It was a pleasure to hear Mikio openly reference these Harajuku influences in this collection after the show, in the past he has always been quiet about the directness of his influences from the street, but his ability to turn them on their head in order to analyse what they say about fashion, femininity and gender has given him the confidence to acknowledge and discuss those influences.  I would never go so far to say that the Harajuku street scene from which he plucked the majority of his models were his muse, but perhaps a legion of collaborators, reacting to and progressing his work symbiotically.

Here you can see the layers of hearts upon hearts, disguising the strong boyish silhouette beneath.

The infantile core of kawaii turns up in the details and manages to keep the edge it had in his last male modeled collection.

The dog items certainly felt uncomfortable, especially when modeled with two arms raised like paws – a confrontation designed to push cute into creepy.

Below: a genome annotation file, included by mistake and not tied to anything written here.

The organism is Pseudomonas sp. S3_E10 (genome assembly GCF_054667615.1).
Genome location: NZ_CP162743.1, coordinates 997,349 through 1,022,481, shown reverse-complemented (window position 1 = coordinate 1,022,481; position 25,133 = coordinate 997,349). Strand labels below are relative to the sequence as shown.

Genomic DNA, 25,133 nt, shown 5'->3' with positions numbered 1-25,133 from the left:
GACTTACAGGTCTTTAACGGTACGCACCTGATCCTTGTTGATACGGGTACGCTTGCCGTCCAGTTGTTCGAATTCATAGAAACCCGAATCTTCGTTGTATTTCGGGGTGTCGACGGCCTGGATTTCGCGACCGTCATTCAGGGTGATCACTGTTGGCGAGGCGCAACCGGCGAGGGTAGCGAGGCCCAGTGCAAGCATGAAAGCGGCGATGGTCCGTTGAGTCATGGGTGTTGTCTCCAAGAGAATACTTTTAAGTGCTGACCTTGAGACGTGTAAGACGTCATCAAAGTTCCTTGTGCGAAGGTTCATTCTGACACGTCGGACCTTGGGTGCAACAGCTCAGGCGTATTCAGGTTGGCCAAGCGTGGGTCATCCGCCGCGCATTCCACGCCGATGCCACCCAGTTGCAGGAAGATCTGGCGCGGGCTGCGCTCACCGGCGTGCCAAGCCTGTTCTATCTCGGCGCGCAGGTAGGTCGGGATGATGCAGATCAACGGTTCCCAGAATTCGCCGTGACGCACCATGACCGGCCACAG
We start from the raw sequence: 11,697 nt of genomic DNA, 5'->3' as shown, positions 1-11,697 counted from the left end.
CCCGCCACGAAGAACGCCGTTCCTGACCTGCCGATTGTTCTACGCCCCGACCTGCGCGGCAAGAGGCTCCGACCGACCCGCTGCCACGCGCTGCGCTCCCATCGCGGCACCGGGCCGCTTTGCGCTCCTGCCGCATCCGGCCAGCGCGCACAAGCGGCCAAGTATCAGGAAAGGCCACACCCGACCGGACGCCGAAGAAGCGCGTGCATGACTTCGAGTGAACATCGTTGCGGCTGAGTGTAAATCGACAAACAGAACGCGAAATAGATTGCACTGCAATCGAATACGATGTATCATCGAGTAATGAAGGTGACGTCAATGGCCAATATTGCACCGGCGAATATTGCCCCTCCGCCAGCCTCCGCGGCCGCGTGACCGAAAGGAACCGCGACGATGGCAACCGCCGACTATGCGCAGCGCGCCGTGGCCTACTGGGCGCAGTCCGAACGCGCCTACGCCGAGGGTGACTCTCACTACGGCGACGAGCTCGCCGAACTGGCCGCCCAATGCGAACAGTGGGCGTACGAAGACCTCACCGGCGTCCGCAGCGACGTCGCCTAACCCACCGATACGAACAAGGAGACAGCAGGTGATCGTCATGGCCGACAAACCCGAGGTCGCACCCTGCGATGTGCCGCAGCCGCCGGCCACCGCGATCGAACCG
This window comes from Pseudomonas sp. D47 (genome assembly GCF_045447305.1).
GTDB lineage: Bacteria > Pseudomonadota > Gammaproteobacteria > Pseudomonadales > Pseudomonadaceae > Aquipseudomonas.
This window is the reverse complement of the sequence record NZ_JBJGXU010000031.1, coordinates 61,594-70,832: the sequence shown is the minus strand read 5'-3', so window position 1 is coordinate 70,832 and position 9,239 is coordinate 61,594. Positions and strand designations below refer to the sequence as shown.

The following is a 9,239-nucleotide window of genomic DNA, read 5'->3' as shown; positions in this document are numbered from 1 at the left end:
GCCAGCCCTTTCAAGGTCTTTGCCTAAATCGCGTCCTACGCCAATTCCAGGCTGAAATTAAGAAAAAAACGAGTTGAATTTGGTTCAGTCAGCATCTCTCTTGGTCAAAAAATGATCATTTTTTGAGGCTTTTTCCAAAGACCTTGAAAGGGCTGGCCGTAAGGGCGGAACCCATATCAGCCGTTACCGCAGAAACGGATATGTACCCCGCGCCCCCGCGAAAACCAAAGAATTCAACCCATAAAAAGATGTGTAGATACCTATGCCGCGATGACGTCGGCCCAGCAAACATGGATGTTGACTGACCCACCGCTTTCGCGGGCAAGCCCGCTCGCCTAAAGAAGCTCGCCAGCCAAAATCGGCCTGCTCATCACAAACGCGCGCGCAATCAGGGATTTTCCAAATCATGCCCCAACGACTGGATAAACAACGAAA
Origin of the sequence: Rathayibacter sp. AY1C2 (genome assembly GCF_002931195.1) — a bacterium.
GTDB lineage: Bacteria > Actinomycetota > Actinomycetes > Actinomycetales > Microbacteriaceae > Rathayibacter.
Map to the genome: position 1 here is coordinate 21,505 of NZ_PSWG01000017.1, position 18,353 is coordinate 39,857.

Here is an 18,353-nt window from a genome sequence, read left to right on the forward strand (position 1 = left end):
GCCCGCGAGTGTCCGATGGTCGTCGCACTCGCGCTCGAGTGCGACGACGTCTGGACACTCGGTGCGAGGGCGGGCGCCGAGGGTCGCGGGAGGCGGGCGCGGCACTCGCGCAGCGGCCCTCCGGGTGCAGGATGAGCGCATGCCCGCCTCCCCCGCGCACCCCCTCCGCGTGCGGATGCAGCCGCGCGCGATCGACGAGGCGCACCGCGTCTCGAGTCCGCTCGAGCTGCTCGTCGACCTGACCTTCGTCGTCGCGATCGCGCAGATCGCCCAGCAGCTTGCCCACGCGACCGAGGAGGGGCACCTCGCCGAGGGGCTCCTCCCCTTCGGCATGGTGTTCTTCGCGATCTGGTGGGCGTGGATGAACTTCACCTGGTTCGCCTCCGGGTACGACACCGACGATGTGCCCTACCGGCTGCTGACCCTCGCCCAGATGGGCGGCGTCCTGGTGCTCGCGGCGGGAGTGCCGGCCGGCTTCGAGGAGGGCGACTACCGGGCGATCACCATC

A fantastic showpiece that you could definitely feel Jenny Fax’s hand in.

Only two male models appeared in the collection, one sporting Mikio’s new sharp collar (which we will see more of in the showroom) with an anime t-shirt that undermined the suit,

and the other with a trench inspired by the giant “ohmu” worms from Nausicaa (pop that into google if you don’t get the reference).

For a spring/summer collection, the layering felt very heavy, but as I said before, I think that was to contrast the female sheer elements with heavier shapes underneath.

Vulnerability and awkwardness are all key parts of kawaii that get lost in translation, and I do wonder how this could work abroad?

As the collection progressed the models got tougher and more aggressive to the point where they were staring down the audience.

Fantastically mutated.

The idea of kawaii as a “save point”, or more accurately a “safe point”, is something many theorists of Japanese culture have proposed for a while now, but it would be a mistake to deprive that generation of their teeth and power.  After all this is a generation that before Mikio made their own world out of re-purposed vintage, bucking trends and escaping the fashion establishment until very recently.  Now those corporate forces are trying to skim off the froth at the top and sell it as the real deal both in Japan and abroad, but unless it captures the range of ideas encapsulated above, they are selling an entire generation very short indeed.